It’s easy to forget that there were movies based on the Captain America comics made decades before Marvel Studios’ version. In 1990 Albert Pyun directed Captain America, and it feels like it was made all those years ago. It even touches on a few of the issues a thawed super-soldier might face, like an aged girlfriend and misunderstanding of technology and recent history.
In 1936, as the Nazis were rising to power, the fascist government kidnaps a young prodigy, Tadzio de Santis (Massimiliano Massimi), and injects him with a super-serum giving him enhanced physical strength and heightened psychotic intelligence. The young boy becomes The Red Skull. Seeing the cruelty done with her work, Dr. Maria Vaselli (Carla Cassola) escapes the Nazi stronghold and instead uses her research to help the Allies.
“Cap is then strapped to a rocket headed for the White House.”
Seven years later, Vaselli perfects her experiment and turns the brave soldier Steve Rogers (Matt Salinger) into the super-soldier known as Captain America. Vaselli is assassinated, as there was a spy in their midst, and her work is lost forever. Assigned to the mission to stop The Red Skull, Captain America challenges him directly and is quickly defeated. Cap is then strapped to a rocket headed for the White House. He diverts the rocket and crashlands it in the Arctic, enshrining our hero in a frozen tomb.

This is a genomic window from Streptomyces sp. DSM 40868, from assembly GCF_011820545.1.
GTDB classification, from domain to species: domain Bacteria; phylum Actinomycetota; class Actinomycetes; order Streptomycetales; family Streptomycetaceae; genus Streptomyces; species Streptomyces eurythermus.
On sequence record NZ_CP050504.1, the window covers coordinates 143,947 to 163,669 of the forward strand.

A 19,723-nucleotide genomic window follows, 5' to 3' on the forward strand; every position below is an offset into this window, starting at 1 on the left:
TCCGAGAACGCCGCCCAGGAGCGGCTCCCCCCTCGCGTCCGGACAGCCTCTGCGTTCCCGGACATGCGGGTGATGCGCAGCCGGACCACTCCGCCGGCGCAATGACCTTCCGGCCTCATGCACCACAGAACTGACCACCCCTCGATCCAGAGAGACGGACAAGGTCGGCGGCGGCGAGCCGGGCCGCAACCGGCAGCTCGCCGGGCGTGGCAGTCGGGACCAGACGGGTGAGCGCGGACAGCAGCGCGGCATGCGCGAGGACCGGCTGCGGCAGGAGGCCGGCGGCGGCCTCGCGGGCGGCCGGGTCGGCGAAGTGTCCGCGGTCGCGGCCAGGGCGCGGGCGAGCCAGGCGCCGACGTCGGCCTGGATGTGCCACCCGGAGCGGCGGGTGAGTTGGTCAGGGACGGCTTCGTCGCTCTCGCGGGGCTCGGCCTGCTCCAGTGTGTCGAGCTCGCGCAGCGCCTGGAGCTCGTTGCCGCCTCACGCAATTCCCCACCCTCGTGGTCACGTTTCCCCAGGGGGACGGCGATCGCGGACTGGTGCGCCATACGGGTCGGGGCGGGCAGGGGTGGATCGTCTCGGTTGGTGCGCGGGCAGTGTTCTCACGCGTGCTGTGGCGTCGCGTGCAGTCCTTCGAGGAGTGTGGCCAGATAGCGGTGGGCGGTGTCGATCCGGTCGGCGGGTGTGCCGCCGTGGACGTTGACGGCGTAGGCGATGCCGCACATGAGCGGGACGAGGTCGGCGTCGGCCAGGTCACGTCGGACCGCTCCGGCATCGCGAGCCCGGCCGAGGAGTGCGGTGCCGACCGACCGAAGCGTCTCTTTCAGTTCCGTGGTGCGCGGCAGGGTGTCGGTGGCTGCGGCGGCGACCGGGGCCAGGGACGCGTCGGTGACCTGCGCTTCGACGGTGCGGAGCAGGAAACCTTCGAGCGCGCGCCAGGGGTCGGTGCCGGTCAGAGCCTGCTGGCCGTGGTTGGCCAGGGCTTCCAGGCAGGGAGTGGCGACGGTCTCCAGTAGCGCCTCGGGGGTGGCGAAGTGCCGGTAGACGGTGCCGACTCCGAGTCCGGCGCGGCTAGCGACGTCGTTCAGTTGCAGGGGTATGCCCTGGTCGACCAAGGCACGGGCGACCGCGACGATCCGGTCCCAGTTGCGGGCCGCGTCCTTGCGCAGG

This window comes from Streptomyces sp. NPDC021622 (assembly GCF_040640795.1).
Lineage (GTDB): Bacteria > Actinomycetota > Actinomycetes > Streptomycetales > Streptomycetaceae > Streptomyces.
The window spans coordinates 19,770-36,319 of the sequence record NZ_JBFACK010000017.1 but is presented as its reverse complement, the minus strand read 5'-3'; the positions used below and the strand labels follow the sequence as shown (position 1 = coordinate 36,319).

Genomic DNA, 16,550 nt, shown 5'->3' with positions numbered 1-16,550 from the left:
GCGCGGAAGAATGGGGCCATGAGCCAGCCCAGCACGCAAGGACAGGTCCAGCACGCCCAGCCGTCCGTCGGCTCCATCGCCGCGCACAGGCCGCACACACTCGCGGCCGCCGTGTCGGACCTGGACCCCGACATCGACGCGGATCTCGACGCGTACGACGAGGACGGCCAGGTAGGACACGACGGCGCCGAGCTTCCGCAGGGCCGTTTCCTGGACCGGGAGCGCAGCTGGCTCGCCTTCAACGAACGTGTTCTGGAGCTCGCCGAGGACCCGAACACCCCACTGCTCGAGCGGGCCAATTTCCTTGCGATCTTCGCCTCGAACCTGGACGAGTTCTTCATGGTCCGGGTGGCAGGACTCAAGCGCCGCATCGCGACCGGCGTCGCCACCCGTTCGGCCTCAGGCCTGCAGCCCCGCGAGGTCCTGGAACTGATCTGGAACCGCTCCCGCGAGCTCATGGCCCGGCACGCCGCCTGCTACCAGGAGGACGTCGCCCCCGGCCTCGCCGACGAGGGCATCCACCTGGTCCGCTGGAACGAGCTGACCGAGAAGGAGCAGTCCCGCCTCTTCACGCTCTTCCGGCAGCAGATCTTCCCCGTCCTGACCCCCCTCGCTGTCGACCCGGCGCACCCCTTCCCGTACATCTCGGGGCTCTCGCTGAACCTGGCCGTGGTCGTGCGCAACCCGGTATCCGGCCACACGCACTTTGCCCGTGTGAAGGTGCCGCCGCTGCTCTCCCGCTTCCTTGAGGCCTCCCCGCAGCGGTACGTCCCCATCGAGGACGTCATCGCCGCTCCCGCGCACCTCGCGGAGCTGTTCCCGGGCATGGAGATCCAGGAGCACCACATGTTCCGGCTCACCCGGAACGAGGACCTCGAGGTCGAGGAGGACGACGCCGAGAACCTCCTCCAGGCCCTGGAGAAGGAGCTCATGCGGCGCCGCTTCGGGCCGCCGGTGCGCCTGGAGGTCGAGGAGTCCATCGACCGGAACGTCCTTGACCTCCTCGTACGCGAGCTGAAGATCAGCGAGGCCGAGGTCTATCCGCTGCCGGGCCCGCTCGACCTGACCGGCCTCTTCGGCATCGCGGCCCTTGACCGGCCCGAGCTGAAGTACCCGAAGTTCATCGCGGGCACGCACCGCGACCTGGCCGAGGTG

Jump to 1990. Scientists find Captain America, bring him back to life, and use him to uncover The Red Skull’s sinister plot as he plans to kidnap and control the President of the United States.
With the basic plot out of the way, let’s talk about the 1990 Captain America. First, it’s the next evolution of filmmaker Albert Pyun, who, prior to this, released Alien from L.A. and Journey to the Center of the Earth. Both those films prove he could make a big sci-fi feature film and tell an exciting story at the same time. Now Pyun is entrusted with an actual piece of intellectual property in Marvel’s Captain America. The film tells his legendary tale from comics, recreates his iconic suit (in spandex), and even pays homage to his creator, Jack Kirby.
"…a callback to my childhood buying Marvel Comics..."